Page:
Furthermore, who is double checking eligibility? Are we okay if we just allow that kid to take a portion of his new football earnings to pay somebody else to take his tests? Is it okay if situations like UNC become more of the norm? If there isn't an NCAA, whats the incentive for institutions to not wholesale fabricate academic records, knowing the potential payoff?
Maybe we decide that the academics angle isn't important. Who cares if Johnny Manziel goes to class?
When I was a kid, I had this great football game called Bill Walsh College Football for the Sega Genesis. It was one of the early games that didn't have any kind of NCAA licenses, so the game couldn't use the actual school names. I spent a few summers in the basement, guiding a scarlet-clad Columbus team against the State Colleges and Bostons and Pullmans (I didn't figure out Pullman was supposed to be Washington State for at least a year). It looked kinda like college football, it sounded like college football, but it wasn't college football. If we completely divorce academic obligation from the sport, we have semiprofessional sports with marching bands. It won't be the same game.
Many have pointed out the immorality of forcing kids to play for free, when the enterprise of big time football and basketball is so profitable, and the students put themselves under significant injury risk to do so. This is true, but it would be equally immoral and exploitative to deprive kids of a chance at a higher education in the name of TV ratings.
Let me explain: Despite the proliferation of excellent college basketball players, only a tiny handful each year put themselves in a position to make a meaningful career out of professional basketball. There are currently 347 schools in D1, and at 12 players a roster, that gives us 4164 kids in D1. Each year, about 50 of these kids will be drafted by the NBA, and maybe another 50 will start on a european roster of some kind. That means that a kid has about a 2% chance of landing on a reputable basketball roster post-NCAA career. The NCAA itself puts the odds at 1.3% for basketball and 1.6% for football. Not exactly great odds.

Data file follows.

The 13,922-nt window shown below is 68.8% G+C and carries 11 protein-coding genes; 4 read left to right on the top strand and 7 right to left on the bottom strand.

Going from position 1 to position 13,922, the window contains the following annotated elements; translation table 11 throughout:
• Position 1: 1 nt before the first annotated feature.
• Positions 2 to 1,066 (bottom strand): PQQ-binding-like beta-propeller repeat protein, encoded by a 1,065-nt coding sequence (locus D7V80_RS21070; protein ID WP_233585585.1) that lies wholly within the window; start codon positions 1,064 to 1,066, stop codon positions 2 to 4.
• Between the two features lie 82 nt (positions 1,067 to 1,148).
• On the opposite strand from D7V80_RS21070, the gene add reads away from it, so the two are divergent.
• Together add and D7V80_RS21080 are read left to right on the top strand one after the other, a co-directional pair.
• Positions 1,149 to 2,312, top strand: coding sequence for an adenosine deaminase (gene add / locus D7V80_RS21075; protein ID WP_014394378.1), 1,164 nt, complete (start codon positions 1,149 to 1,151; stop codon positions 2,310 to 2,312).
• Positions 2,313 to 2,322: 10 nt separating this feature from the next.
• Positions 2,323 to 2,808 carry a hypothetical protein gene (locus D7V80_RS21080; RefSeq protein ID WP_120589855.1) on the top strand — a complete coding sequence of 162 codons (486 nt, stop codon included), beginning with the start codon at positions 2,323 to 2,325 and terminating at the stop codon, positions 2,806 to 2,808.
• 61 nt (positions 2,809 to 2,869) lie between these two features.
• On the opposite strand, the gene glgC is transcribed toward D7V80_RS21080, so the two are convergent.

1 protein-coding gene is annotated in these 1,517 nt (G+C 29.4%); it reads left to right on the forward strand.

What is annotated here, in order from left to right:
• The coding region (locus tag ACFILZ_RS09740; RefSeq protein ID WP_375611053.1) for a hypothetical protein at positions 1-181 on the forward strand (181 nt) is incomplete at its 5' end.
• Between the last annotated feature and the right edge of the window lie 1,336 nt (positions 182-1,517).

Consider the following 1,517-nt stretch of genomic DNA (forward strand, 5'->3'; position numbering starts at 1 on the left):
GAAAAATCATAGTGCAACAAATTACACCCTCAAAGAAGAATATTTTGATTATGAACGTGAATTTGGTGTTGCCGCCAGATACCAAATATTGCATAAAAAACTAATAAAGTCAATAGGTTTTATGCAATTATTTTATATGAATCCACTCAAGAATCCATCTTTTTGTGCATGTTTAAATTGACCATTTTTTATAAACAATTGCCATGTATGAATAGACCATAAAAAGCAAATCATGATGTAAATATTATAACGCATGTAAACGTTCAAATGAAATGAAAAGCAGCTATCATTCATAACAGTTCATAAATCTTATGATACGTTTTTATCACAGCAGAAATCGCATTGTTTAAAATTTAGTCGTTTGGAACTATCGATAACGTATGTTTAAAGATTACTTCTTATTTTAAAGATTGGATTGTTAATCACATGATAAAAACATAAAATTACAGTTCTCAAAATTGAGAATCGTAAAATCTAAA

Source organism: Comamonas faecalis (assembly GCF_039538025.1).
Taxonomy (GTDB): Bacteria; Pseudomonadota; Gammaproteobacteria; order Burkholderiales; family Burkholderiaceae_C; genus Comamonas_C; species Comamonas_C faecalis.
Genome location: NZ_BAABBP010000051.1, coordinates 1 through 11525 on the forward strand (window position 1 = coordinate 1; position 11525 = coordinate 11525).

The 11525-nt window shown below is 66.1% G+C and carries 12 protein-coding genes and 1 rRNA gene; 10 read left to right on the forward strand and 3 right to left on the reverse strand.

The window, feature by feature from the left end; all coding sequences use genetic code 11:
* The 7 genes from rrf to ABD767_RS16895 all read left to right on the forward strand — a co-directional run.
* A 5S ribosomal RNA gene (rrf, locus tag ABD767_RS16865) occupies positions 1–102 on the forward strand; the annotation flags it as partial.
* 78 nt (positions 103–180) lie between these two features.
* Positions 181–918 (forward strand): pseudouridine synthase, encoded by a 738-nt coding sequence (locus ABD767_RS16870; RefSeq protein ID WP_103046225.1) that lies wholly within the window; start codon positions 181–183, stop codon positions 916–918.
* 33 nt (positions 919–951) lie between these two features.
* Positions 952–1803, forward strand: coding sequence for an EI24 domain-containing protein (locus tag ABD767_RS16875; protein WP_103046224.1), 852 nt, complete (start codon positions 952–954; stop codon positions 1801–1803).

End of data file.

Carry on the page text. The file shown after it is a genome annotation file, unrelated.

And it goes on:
The average NBA career length is only 3 years, and for the NFL, only a little higher. The ranks of the LeBron's and the Andrew Luck's are really quite small. Bloated posturing aside, the NCAA is right. Most athletes are going to need to go pro in something other than sports.
Given the academic profile of so many football and basketball student athletes, participating in NCAA athletics turns out to be a godsend. The proliferation of tutoring and academic support systems available to a student athlete are vastly superior to what a regular student would be able to find, and for a student in the 18-22 ACT range, that extra help can be the difference between graduation and flunking out. Those supports are in place in large part because of NCAA mandates. If those are pealed back in a new wild west of college athletics, student athletes may find themselves richer in the short term, but after the duration of their college/short professional career, they'll find themselves older and totally lacking in career skills. It's one thing to receive a farcical education, but it's still possible to accidentally learn life skills in the process than without one at all.
Football and basketball student-athletes currently have a graduation rate of over 70%, and every student athlete group except for white males graduates at a better clip than their general student population peers. For the kids who won't end up cashing professional athlete paychecks, that academic boost could be a career saver.
I am not arguing that the NCAA is just, or that we shouldn't pay student athletes, or that the status-quo is acceptable. I don't believe any of those things, and we should definitely continue to clamor for a more perfect NCAA. What I do believe is that the baby should not be tossed out with the bathwater, no matter how putrid it might be. It can be awfully tempting to throw our hands up and demand we "Go Galt", but that won't serve the best interests of the sport.
Maybe the NCAA actually is a parasite. If it is though, it's deeply burrowed in the heart of our beloved sport. If we try to cut the whole thing out, we may end up losing what makes college sports college sports.